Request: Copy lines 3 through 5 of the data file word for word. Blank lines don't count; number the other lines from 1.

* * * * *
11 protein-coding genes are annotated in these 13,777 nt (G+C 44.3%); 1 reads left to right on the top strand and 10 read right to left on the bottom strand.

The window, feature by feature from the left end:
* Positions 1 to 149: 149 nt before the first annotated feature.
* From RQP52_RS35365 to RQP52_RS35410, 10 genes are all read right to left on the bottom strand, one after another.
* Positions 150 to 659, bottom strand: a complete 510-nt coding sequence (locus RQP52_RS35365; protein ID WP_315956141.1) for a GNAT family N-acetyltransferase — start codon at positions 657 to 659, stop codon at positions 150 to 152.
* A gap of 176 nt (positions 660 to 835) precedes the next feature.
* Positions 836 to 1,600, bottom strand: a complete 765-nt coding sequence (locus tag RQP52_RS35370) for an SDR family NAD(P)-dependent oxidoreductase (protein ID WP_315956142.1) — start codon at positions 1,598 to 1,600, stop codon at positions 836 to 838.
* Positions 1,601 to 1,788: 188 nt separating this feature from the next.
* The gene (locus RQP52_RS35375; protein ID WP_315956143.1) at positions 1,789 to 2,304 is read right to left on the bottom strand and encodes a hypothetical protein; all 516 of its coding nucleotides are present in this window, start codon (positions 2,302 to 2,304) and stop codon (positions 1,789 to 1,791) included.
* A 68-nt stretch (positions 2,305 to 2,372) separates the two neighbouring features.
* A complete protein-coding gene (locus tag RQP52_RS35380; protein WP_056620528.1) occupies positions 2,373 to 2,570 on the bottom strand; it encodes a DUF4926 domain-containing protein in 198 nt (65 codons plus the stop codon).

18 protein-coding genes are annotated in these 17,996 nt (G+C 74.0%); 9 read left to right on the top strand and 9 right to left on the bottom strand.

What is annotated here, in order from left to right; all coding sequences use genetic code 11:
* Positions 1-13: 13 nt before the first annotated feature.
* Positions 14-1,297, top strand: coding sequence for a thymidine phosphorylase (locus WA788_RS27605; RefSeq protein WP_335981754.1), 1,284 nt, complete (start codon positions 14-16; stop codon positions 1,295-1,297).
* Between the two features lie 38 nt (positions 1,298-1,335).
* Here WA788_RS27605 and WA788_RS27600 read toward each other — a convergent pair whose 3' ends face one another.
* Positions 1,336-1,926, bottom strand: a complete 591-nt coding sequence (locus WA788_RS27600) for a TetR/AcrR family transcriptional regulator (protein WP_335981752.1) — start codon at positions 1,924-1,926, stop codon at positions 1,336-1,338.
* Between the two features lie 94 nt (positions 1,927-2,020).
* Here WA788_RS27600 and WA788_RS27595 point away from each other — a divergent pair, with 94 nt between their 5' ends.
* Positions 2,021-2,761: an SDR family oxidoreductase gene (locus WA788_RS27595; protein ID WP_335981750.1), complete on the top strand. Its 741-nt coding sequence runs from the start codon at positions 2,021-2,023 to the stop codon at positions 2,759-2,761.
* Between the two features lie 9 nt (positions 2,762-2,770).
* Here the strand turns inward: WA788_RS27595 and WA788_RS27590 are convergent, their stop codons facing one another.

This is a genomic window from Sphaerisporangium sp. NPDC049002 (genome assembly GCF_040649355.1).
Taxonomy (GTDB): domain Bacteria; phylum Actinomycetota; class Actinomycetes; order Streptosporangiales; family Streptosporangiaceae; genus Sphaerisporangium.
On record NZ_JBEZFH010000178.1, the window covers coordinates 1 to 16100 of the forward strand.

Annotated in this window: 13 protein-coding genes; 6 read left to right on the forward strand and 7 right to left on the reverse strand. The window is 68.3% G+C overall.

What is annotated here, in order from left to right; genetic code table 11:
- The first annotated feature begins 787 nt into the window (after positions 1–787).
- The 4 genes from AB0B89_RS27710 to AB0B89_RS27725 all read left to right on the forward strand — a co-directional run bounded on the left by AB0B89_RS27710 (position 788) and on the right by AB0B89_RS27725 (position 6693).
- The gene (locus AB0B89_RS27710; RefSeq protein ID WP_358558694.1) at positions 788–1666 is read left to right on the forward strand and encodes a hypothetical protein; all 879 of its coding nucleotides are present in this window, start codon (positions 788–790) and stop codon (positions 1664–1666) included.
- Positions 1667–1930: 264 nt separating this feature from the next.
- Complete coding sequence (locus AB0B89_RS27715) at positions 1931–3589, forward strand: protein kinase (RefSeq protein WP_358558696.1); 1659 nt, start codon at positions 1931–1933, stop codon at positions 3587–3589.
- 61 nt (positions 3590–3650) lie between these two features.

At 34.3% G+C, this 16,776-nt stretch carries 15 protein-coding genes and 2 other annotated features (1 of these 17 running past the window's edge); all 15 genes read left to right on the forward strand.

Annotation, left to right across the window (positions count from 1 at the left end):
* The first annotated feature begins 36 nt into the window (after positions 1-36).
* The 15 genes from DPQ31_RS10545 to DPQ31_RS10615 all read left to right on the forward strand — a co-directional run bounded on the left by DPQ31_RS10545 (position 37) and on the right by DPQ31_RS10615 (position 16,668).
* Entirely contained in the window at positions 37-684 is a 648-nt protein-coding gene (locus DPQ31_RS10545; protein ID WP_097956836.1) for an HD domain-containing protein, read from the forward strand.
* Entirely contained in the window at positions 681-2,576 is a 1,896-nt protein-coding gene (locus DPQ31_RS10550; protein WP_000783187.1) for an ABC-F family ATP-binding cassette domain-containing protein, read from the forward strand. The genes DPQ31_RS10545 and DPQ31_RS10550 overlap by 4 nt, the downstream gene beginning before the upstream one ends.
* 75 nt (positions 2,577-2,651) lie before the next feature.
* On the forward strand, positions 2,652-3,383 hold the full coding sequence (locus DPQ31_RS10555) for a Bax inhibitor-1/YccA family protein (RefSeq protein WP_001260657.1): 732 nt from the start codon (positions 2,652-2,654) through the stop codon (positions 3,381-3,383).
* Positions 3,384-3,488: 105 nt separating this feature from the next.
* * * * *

* Positions 1 to 149: 149 nt before the first annotated feature.
* From RQP52_RS35365 to RQP52_RS35410, 10 genes are all read right to left on the bottom strand, one after another.
* Positions 150 to 659, bottom strand: a complete 510-nt coding sequence (locus RQP52_RS35365; protein ID WP_315956141.1) for a GNAT family N-acetyltransferase — start codon at positions 657 to 659, stop codon at positions 150 to 152.